How do we know this? Because nothing has changed the overall shape of the race over the madness of the past nine months. Not the deadliest pandemic in a century. Not a massive economic downturn. Not the worst protests and urban unrest in 50 years. Through it all, Biden has maintained his lead. The closest Trump has come to overtaking him since the pandemic lockdowns began last March was a brief period in May when he got within 4.4 points of Biden in RealClearPolitics' polling average. Since then, Biden has led Trump by anywhere from 5.9 to 10.2 points. On the eve of the first debate, Biden leads by 6.9.
A race in which one person consistently leads by that wide of a margin is a race that person is overwhelmingly likely to win.
But couldn't the race narrow over the next five weeks, placing Trump within reach of the same inside straight he pulled last time? Sure, it could. And it probably will tighten a bit. But tightening beyond a couple of points is pretty unlikely at this point — because Trump has proven himself incapable of appealing to voters outside of the right-wing Republican base that's already maximally committed to him.
The past few months is when we would have expected a floundering incumbent president to make a broader pitch for support. Instead, Trump has repeatedly shown that he's only capable of talking and governing like a prime-time Fox News pundit, despite the fact that Sean Hannity and Laura Ingraham speak to an audience, at most, of just five million viewers in a country where something on the order of 140 million will vote for president.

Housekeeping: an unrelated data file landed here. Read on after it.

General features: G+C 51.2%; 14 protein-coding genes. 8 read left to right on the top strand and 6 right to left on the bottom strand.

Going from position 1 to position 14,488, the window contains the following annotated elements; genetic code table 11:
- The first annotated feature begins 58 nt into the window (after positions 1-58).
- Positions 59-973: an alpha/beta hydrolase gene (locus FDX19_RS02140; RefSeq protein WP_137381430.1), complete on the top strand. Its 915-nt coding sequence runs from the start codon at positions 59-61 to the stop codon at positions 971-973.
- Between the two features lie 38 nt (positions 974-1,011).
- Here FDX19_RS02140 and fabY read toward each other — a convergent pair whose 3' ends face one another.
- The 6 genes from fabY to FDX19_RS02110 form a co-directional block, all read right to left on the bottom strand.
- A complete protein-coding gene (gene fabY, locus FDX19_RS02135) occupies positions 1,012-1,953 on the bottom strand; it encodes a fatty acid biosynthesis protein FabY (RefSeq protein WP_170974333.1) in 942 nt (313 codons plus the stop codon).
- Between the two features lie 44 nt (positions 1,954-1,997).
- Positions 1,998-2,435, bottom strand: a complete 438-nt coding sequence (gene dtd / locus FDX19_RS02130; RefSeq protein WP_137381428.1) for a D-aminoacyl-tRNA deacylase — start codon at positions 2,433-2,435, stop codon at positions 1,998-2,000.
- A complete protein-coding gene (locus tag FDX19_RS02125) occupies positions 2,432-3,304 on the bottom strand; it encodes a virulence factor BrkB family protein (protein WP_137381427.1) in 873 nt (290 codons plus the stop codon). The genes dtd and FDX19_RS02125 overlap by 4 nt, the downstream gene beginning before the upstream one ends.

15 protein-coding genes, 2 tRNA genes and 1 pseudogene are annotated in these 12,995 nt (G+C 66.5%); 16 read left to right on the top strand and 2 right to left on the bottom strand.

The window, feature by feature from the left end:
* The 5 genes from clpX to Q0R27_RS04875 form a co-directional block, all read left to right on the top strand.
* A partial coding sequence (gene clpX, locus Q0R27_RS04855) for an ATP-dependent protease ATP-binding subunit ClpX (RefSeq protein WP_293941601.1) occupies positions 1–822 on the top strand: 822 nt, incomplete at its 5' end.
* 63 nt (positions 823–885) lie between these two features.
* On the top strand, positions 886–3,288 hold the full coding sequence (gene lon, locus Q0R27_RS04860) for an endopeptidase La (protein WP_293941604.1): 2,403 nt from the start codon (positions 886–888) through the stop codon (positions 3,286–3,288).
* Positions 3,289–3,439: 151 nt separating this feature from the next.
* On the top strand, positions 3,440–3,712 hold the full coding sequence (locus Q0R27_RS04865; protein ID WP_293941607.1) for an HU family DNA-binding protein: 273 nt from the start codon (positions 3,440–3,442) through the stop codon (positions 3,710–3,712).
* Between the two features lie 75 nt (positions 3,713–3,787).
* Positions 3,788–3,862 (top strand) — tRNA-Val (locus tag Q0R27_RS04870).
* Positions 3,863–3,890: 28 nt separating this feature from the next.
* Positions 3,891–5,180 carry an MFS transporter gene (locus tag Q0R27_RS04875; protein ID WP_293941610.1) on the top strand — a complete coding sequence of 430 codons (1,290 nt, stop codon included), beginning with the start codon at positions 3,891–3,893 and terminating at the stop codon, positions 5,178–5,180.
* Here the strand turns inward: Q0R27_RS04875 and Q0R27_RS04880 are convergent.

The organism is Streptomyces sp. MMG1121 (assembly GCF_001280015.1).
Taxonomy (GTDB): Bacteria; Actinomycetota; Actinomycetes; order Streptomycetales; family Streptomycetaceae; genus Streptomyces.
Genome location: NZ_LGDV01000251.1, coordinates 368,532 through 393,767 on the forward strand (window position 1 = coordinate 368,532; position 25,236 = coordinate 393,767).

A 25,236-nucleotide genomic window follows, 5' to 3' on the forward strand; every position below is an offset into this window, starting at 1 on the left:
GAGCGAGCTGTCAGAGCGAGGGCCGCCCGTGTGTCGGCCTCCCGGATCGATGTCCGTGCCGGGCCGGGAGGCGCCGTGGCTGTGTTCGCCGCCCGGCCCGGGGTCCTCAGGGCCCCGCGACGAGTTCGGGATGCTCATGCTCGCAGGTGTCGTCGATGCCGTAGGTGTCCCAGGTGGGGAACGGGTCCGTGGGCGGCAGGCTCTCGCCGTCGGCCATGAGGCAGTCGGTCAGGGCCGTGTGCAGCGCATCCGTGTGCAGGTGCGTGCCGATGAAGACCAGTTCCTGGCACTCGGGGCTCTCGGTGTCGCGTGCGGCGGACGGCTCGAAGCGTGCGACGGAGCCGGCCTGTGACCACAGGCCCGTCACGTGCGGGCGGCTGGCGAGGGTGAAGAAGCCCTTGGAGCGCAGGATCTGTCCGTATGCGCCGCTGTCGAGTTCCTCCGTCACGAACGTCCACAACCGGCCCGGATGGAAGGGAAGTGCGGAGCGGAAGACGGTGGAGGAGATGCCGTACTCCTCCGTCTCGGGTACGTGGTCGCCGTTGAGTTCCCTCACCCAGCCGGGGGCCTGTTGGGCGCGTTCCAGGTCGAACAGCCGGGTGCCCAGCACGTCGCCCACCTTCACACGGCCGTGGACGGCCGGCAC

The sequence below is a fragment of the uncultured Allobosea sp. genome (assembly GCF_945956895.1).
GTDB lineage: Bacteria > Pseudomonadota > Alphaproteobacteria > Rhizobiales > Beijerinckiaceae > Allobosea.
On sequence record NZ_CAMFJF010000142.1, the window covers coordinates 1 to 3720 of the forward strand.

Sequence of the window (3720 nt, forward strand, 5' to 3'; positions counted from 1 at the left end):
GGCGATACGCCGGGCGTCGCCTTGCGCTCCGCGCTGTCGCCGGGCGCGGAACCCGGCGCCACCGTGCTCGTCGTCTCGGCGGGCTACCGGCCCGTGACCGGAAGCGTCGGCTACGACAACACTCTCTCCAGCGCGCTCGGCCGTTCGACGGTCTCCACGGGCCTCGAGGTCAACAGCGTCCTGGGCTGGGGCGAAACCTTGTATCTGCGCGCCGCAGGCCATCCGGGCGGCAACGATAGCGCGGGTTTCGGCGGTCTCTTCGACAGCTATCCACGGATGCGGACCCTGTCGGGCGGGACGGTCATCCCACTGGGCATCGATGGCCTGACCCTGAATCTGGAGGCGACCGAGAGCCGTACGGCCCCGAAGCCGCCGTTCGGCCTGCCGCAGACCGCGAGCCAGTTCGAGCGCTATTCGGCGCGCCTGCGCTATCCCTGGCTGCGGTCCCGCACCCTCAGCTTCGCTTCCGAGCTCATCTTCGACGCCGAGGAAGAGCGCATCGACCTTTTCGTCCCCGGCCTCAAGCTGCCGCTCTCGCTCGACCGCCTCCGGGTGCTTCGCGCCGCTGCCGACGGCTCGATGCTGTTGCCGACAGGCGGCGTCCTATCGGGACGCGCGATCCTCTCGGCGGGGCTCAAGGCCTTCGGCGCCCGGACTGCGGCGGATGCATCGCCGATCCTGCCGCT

Denying the pain and alienation and hardship of living through COVID-19 while the death toll rises above 200,000 with no end in sight; stoking racial tensions and violence in the name of "law and order"; trying to jam a right-wing nominee onto the Supreme Court to replace the widely admired liberal jurist Ruth Bader Ginsburg; refusing to commit to a peaceful transfer of power to his successor if he's defeated — each of these Trump moves over the past few months is red-meat thrown at the right, who devour it ravenously. But it turns the stomach of everyone else.
Trump's own presidency serves as an endless loop of negative advertising against his own re-election.
For all of these reasons, it's exceedingly unlikely that the debates are going to change anything about the dynamic of the race. I suspect Biden will come off fine and certainly exceed the absurdly low expectations the Trump campaign has set for him. But the real insurance policy is Trump himself, who with every word is guaranteed to remind viewers who don't take their cues from Tucker Carlson's incendiary hate-rants that they just want Trump gone, no matter who his opponent is.
Whatever the strengths and weaknesses of the man who would replace Trump, at least he isn't Trump. That thought, echoing through the minds of millions of voters throughout this awful year and repeated endlessly over these final five weeks, is and will remain the key to Biden's likely win.
Want more essential commentary and analysis like this delivered straight to your inbox? Sign up for The Week's "Today's best articles" newsletter here.